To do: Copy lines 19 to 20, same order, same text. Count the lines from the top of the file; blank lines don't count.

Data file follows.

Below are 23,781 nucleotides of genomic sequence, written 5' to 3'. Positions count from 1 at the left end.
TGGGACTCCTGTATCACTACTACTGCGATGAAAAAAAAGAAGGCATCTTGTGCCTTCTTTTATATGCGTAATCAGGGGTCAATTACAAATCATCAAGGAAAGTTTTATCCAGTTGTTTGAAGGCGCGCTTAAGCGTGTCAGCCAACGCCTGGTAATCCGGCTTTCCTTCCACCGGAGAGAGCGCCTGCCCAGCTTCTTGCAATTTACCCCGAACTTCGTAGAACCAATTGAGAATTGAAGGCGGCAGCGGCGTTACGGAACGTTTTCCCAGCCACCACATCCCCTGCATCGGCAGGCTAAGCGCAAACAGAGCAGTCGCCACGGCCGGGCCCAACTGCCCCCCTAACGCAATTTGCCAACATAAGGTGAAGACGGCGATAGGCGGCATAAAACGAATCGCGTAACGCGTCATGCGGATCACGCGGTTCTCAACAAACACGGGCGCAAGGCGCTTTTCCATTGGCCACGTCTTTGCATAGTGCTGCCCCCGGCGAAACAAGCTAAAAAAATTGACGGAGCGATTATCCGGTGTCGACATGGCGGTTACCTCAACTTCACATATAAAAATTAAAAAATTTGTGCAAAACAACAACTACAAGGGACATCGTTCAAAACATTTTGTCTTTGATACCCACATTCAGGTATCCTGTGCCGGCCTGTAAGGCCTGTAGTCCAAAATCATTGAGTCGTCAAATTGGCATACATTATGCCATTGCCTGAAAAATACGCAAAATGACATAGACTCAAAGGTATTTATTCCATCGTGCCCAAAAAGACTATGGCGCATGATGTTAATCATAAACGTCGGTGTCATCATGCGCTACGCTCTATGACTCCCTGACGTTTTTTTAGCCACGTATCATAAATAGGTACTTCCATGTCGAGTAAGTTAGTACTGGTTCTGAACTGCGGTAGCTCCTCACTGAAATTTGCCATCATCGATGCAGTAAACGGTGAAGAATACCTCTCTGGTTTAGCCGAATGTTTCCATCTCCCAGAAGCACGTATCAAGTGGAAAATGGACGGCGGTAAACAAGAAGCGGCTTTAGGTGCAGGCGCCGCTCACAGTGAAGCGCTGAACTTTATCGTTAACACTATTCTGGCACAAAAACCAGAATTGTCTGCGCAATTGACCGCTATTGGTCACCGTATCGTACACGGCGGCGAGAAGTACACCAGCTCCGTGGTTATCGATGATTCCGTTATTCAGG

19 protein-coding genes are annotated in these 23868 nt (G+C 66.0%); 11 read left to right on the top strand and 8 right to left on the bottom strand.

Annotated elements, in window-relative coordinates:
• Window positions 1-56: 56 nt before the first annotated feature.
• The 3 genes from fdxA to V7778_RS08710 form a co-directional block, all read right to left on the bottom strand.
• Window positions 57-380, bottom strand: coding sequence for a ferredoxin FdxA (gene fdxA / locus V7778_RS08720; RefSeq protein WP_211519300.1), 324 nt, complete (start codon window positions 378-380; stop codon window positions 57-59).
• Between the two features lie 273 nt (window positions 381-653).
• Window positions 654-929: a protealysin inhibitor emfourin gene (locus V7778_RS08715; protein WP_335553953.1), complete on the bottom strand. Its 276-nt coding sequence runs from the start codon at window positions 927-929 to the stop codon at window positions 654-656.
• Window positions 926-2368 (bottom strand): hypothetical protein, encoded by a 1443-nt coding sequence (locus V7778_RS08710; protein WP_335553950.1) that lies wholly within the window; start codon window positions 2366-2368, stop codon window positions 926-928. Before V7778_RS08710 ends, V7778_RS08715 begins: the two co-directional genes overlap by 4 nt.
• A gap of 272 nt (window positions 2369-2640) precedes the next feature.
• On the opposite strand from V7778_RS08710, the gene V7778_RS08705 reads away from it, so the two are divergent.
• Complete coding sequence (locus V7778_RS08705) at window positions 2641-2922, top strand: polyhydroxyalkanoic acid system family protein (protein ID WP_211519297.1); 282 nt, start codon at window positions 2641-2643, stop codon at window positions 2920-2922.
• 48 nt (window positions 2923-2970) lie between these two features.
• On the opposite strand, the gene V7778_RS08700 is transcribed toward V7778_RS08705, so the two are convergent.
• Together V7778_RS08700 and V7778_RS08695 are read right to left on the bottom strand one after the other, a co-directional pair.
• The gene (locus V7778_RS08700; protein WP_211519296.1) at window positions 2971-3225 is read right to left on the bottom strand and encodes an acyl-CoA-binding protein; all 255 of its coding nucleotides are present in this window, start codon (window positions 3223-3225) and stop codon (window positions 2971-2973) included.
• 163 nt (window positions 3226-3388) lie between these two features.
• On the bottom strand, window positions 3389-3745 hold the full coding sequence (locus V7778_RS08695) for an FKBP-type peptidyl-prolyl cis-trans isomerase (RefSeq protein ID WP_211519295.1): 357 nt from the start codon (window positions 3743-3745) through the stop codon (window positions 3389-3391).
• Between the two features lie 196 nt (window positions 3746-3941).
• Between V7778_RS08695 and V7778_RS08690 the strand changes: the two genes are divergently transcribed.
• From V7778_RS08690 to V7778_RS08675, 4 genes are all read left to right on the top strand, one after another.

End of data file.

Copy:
• On the bottom strand, window positions 3389-3745 hold the full coding sequence (locus V7778_RS08695) for an FKBP-type peptidyl-prolyl cis-trans isomerase (RefSeq protein ID WP_211519295.1): 357 nt from the start codon (window positions 3743-3745) through the stop codon (window positions 3389-3391).
• Between the two features lie 196 nt (window positions 3746-3941).